Vice President Mahamudu Bawumia on Thursday reiterated government’s commitment to provide the needed resources towards fighting corruption and the full implementation of the beneficial ownership regime.
He said government would ensure transparency in the procurement process, awarding of contracts, as well as transparency in the commodity market and prevent any facilitation of corruption in the country as promised by President Nana Addo Dankwa Akufo-Addo during the electioneering period.
Dr Bawumia said this at the opening of a two-day workshop on Supporting New Beneficial Ownership Transparency Champions in Accra, organised by the Transparency International in collaboration with its local representative, the Ghana Integrity Initiative.
The meeting brought together key stakeholders from Kenya, Nigeria and Ghana with representatives from civil society organisations, government officials, investigative journalists and law enforcement agencies to increase their understanding and knowledge on beneficial ownership in order to collaborate and plan how to collect, share and use beneficial ownership information to tackle corruption in their various countries.
Beneficial ownership is a term used to describe the natural person who directly and ultimately owns, controls or benefits from a company or trust fund and the income it generates.
The term is often used to contrast with the nominee company owners, who might be registered as legal owners of the asset without any benefits.
Nominees obscure the real company structure and owners. Professional nominees are paid a fee for their services but otherwise have no interest in the transactions. Nominees can also be family members or friends.
The event was organised as a follow-up of the 2016 Anti-corruption Summit held in London, United Kingdom, in May 2016 to support the realisation of the commitments made by the three countries in establishing public beneficial ownership registers.
The Vice President noted that the Anti-corruption Summit in London was also aimed at moving forward the anti-corruption agenda as contained in the International Anti-corruption Action Plan and Ghana Shared Growth and Development Agenda, as well as the United Nations Convention against Corruption.
He added that government was committed to meeting a number of international obligations regarding the implementation of the beneficial ownership and expressed optimism that government’s partnership with the Financial Intelligence Centre, the Ghana Extractive Industries Transparency Initiative (GEITI) and the EITI standards and Financial Action Taskforce would help in meeting the various beneficial ownership requirements deadlines.
He said the country had made tremendous progress after last year’s summit in London compared to its compatriots, saying, ‘‘We have since organised a consultative workshop on beneficial ownership for state and non-state actors while the Companies Act, (Act 920) had also been amended to make provision for beneficial ownership regime a reality.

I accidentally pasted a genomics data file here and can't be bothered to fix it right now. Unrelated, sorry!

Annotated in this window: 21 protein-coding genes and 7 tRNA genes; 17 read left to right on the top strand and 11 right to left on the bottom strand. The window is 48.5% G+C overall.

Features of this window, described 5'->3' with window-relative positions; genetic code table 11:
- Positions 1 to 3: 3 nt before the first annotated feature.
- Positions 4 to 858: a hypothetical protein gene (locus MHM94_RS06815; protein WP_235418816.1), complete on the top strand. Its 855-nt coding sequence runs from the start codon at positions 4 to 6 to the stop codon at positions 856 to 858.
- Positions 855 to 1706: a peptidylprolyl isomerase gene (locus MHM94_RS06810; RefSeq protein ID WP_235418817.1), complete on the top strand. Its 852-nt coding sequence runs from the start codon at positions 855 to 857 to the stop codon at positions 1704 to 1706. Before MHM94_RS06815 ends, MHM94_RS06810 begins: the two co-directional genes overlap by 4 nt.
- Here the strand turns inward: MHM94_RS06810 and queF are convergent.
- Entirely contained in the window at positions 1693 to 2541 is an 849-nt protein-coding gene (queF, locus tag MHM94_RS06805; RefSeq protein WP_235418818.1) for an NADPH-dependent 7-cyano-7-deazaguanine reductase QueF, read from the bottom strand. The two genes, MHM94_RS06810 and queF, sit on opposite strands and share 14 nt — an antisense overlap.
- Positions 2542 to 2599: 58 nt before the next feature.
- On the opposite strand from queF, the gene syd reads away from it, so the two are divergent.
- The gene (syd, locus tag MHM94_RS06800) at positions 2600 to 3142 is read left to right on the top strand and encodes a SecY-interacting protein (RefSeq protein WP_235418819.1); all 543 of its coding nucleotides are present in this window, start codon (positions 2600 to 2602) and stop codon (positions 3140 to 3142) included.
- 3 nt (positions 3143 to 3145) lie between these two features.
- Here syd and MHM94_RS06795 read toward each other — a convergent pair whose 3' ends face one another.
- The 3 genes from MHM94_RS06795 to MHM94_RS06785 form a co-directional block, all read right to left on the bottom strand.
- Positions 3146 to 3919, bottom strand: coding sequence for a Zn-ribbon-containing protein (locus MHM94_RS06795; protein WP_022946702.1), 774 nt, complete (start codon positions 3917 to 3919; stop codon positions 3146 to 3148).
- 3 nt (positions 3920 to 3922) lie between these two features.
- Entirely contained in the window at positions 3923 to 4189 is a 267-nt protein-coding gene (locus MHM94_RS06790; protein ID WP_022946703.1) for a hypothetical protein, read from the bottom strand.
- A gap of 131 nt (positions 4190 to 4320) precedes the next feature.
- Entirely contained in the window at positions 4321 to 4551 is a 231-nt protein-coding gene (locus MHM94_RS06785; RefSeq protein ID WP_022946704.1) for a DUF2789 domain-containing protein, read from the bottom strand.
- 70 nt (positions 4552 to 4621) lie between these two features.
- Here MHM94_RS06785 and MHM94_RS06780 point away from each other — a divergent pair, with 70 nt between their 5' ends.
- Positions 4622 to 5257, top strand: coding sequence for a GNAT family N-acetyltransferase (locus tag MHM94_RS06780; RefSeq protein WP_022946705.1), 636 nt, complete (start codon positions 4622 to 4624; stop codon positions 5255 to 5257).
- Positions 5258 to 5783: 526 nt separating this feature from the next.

According to him, Ghana’s EITI in collaboration with other civil society organisations, relevant government agencies and other partners developed beneficial ownership roadmap which had been submitted to the international EITI Secretariat in December 2016 as part of deadline for all EITI implementing countries including Ghana.
He said the government recognised the huge financial implication to this roadmap and would make the needed resources available so that the country would put in place efficient beneficial ownership regime, he stated.
In this regard, he said, detailed information of the identities of politically-exposed persons and their families would be made accessible to the public, but would not compromise their security.
He commended the Transparency International and its local representative, the Ghana integrity Initiative, for organising the regional meeting to facilitate the process.
He urged the participants to leverage on the choices and experiences of other countries so that they would be fully equipped to contribute to the full implementation of the beneficial ownership regime in their various countries.
Mrs Linda Ofori Kwafo, the Executive Director of the Ghana Integrity Initiative, said countries in Africa were not doing well in the management of corruption and alluded to the recent report by the Transparency International on Corruption Perception Index, adding that most African countries performance on reducing corruption had dropped.
She entreated government to implement the anti-corruption polices it promised during the electioneering, including setting up the Office of a Special Prosecutor, implementing the recommendations of the Auditor-General’s report and making a corruption a felony instead of a misdemeanour, as well as, avoiding sole-sourcing of government’s contracts and make the procurement process transparent.
He urged government to sanction persons engaged in corruption so that the practice would become unattractive and a high risk area for people to ventureinto.